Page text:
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The greatest barrier to understanding how life interacts with its environment is the complexity in which biology operates. In this work, I present experimental designs, analysis methods, and visualization techniques

The greatest barrier to understanding how life interacts with its environment is the complexity in which biology operates. In this work, I present experimental designs, analysis methods, and visualization techniques to overcome the challenges of deciphering complex biological datasets. First, I examine an iron limitation transcriptome of Synechocystis sp. PCC 6803 using a new methodology. Until now, iron limitation in experiments of Synechocystis sp. PCC 6803 gene expression has been achieved through media chelation. Notably, chelation also reduces the bioavailability of other metals, whereas naturally occurring low iron settings likely result from a lack of iron influx and not as a result of chelation. The overall metabolic trends of previous studies are well-characterized but within those trends is significant variability in single gene expression responses. I compare previous transcriptomics analyses with our protocol that limits the addition of bioavailable iron to growth media to identify consistent gene expression signals resulting from iron limitation. Second, I describe a novel method of improving the reliability of centroid-linkage clustering results. The size and complexity of modern sequencing datasets often prohibit constructing distance matrices, which prevents the use of many common clustering algorithms. Centroid-linkage circumvents the need for a distance matrix, but has the adverse effect of producing input-order dependent results. In this chapter, I describe a method of cluster edge counting across iterated centroid-linkage results and reconstructing aggregate clusters from a ranked edge list without a distance matrix and input-order dependence. Finally, I introduce dendritic heat maps, a new figure type that visualizes heat map responses through expanding and contracting sequence clustering specificities. Heat maps are useful for comparing data across a range of possible states. However, data binning is sensitive to clustering cutoffs which are often arbitrarily introduced by researchers and can substantially change the heat map response of any single data point. With an understanding of how the architectural elements of dendrograms and heat maps affect data visualization, I have integrated their salient features to create a figure type aimed at viewing multiple levels of clustering cutoffs, allowing researchers to better understand the effects of environment on metabolism or phylogenetic lineages.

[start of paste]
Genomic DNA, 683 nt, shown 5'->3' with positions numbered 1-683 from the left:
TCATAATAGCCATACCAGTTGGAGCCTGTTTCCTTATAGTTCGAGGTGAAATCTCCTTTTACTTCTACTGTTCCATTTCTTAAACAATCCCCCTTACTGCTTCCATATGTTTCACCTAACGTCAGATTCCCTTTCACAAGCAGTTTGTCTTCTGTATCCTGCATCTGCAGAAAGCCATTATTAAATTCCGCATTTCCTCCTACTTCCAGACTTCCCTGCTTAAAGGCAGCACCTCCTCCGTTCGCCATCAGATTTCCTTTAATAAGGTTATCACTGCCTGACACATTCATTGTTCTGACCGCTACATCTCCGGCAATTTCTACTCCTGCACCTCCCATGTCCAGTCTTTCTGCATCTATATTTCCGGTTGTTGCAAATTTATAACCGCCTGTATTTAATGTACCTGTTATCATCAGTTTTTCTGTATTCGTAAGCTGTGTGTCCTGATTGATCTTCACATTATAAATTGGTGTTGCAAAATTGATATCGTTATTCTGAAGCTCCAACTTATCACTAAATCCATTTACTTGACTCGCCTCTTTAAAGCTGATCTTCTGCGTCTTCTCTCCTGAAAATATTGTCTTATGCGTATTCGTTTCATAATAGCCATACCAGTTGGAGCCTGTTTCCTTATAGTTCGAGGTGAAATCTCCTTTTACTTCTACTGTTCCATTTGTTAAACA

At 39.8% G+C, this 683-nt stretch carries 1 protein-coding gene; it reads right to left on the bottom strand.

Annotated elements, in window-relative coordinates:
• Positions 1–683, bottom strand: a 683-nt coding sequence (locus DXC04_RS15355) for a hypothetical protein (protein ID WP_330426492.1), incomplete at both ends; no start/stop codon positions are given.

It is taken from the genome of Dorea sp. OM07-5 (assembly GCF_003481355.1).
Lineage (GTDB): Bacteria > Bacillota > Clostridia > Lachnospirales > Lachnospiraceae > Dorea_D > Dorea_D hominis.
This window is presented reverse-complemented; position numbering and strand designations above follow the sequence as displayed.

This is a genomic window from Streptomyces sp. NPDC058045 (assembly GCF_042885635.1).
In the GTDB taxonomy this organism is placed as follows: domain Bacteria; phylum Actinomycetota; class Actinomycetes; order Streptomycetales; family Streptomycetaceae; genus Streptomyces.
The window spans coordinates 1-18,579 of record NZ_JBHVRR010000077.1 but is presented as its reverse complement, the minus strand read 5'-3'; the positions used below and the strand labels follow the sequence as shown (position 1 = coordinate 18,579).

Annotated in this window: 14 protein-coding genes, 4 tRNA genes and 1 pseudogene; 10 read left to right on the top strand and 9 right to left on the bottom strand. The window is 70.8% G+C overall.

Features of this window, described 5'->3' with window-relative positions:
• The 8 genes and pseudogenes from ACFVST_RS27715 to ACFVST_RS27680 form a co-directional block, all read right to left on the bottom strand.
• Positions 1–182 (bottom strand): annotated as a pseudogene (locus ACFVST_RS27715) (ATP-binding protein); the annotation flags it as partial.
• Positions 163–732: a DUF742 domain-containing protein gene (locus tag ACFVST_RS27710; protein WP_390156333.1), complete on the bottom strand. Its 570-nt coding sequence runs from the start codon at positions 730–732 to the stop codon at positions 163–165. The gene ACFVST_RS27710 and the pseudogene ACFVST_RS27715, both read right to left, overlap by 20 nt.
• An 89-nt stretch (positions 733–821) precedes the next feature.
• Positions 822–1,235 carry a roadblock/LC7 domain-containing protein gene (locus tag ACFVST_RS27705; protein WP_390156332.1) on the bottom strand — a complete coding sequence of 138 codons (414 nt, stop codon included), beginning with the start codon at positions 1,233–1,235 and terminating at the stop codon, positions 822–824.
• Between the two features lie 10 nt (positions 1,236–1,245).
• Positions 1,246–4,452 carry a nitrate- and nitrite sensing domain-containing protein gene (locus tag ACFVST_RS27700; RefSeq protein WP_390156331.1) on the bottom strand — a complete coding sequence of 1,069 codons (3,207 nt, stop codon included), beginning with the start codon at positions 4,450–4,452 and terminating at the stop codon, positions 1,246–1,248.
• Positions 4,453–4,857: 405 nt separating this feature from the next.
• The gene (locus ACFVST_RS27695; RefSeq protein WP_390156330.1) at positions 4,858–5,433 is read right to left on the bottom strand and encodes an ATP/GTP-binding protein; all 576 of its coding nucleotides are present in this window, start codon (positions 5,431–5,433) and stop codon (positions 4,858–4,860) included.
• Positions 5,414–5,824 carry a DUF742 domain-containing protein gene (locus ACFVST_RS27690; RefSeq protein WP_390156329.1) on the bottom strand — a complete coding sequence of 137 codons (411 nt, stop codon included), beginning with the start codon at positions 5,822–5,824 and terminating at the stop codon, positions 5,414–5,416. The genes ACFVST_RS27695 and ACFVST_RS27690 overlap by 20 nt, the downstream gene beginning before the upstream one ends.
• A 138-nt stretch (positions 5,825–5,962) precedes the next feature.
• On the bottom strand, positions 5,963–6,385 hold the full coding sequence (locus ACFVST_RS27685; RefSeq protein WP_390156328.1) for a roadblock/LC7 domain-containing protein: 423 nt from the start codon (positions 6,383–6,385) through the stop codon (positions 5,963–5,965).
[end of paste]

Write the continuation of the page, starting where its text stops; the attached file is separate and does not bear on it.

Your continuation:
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    Date Created
    • 2017
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    • Partial requirement for: Ph.D., Arizona State University, 2017
      Note type
      thesis
    • Includes bibliographical references (pages 139-149)
      Note type
      bibliography
    • Field of study: Geological sciences

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    by Matthew Kellom

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